It's important to note the context here: she was done
with the shoot before they asked her to sign it. Aside from that being totally wrong (it's like handing someone a piece of food and demanding they pay afterwards), she was basically in little position to argue about it if she wanted to (without starting a legalese battle; she'd have to call in a lawyer or something) and it caught her unaware (there's a very real difference in people's moods before they start working, and afterwards - it's why these trickses tend to work well). It's not like reading a list of terms before you purchase a service or something. It was a "thanks, btw, sign this, please, and you can go" situation. This is why I blame the agency.
Steax wrote:Given the circumstances, I think it was entirely the agency being a dick. You do not make the material before asking them to sign a contract. It's true that this person should have been more aware about legal requirements and standards and how to smell suspicious activity, but she was volunteering for the effort (which means she isn't necessarily used to how the process goes). The burden of acting professional and lawful falls on the agency.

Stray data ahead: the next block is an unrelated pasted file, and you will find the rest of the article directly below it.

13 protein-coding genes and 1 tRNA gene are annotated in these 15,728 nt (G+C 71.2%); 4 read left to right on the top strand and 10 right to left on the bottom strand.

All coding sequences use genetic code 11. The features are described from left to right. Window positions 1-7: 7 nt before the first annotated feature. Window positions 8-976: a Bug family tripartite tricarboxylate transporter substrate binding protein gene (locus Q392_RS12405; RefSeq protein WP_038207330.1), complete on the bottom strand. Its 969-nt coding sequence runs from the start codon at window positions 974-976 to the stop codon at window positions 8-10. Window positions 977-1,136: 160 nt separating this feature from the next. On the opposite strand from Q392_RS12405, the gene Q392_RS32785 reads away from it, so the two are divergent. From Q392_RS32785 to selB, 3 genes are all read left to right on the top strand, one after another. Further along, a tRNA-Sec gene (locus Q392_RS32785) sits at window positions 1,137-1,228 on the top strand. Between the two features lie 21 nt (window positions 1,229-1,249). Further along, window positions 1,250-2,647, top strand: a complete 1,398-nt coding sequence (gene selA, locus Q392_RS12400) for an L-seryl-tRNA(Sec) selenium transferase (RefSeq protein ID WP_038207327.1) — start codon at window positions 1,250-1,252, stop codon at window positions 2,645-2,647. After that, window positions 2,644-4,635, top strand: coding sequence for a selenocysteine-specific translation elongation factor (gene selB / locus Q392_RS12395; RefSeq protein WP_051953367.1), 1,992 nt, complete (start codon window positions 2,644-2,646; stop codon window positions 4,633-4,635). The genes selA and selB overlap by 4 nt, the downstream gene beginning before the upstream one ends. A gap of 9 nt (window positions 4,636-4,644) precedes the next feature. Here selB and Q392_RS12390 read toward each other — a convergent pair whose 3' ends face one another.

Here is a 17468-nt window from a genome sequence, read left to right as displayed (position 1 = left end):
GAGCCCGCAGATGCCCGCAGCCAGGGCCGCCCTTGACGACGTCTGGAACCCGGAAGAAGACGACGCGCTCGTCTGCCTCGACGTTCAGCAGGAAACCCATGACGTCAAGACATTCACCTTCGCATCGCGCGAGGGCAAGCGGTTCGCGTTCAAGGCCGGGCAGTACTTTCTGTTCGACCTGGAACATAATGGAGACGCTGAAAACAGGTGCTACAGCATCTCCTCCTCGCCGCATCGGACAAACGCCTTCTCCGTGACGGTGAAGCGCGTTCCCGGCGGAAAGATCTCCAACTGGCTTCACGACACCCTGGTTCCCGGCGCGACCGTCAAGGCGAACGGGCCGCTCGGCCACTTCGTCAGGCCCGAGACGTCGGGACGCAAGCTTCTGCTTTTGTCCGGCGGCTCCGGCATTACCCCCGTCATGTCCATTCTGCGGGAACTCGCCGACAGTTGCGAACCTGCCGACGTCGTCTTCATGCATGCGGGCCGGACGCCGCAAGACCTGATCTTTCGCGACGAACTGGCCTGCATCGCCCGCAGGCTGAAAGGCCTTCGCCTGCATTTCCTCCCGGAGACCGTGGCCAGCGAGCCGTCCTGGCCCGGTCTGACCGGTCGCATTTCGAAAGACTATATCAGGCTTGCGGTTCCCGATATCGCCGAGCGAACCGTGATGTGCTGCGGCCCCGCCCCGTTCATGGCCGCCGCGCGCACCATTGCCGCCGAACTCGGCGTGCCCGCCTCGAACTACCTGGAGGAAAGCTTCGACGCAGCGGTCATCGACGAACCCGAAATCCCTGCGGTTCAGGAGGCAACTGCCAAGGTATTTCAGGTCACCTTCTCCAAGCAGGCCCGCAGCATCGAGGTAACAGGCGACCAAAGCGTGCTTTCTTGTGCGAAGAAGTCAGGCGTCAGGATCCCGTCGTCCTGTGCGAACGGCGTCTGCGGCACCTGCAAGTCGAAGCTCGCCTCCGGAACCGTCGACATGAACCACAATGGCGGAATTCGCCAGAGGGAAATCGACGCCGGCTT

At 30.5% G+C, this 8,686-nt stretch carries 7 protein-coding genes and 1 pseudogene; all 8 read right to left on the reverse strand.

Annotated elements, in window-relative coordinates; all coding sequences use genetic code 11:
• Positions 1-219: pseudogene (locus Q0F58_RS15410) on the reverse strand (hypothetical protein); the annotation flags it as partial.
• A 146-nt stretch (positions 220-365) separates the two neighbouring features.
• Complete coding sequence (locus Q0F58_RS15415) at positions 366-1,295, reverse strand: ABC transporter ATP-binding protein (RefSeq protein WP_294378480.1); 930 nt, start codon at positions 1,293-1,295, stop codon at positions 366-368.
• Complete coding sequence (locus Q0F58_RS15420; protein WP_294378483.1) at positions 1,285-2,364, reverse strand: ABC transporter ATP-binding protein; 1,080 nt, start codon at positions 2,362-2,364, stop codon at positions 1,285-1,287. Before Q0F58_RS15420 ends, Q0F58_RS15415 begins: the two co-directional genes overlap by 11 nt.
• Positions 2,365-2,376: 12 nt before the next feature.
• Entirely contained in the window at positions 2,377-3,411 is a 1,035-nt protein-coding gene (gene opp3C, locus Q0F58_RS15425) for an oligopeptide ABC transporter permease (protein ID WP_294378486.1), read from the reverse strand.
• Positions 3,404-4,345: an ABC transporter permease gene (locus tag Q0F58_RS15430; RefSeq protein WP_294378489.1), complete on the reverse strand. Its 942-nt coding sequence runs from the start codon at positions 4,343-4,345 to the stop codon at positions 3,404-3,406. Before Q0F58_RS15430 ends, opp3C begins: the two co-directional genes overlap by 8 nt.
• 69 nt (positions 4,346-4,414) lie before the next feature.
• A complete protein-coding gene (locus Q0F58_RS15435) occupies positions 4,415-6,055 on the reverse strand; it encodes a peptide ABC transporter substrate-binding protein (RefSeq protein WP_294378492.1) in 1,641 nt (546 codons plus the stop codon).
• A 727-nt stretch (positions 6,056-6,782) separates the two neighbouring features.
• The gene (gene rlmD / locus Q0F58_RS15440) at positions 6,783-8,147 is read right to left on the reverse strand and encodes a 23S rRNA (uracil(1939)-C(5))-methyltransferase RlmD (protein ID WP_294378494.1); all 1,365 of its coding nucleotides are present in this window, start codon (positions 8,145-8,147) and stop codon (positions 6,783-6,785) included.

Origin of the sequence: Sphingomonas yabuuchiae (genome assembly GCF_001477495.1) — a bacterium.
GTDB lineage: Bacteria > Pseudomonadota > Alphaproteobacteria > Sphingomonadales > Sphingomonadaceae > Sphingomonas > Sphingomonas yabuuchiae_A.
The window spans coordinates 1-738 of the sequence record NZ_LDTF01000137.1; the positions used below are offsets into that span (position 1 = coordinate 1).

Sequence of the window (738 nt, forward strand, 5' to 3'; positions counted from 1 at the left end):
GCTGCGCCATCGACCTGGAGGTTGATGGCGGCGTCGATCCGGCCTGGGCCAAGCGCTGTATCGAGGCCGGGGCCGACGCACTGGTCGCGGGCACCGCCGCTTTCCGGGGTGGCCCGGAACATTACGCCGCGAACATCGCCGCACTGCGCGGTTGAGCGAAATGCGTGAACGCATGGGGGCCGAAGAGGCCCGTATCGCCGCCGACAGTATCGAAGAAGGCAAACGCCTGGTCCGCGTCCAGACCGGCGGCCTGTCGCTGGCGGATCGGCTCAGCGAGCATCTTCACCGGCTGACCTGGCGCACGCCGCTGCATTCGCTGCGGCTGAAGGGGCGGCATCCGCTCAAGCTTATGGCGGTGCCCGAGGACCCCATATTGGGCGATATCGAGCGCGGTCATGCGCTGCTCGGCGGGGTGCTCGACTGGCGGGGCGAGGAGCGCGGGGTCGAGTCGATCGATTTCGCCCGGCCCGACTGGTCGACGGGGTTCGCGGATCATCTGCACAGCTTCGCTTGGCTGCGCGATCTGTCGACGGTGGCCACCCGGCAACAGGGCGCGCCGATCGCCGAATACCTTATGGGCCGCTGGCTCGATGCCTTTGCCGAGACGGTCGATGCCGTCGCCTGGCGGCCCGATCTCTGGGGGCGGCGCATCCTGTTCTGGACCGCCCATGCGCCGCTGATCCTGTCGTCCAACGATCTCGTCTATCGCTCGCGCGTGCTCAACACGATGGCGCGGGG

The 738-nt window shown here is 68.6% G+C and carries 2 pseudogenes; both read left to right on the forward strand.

Oh indeed and it'll likely hold up in court for that kind of reason. Really though, unless the article is just poorly written, it doesn't even imply the deceived her into signing it. It says she didn't read it and assumed it was something to do with not using her full name. Now if they TOLD her it had to do with that I would imagine that she would have said "they told me it was only about not using my full name so I signed it". Which is what lead me to the question of "who blindly signs something without reading it OR knowing at all what its about"
edit: I agree that most people will not read a full contract out. But as I stated above the article makes it look like she just guessed at what she was signing.
Yeah, I see that. Well, articles exist to be sensational, and... yeah. I do think it was poorly written.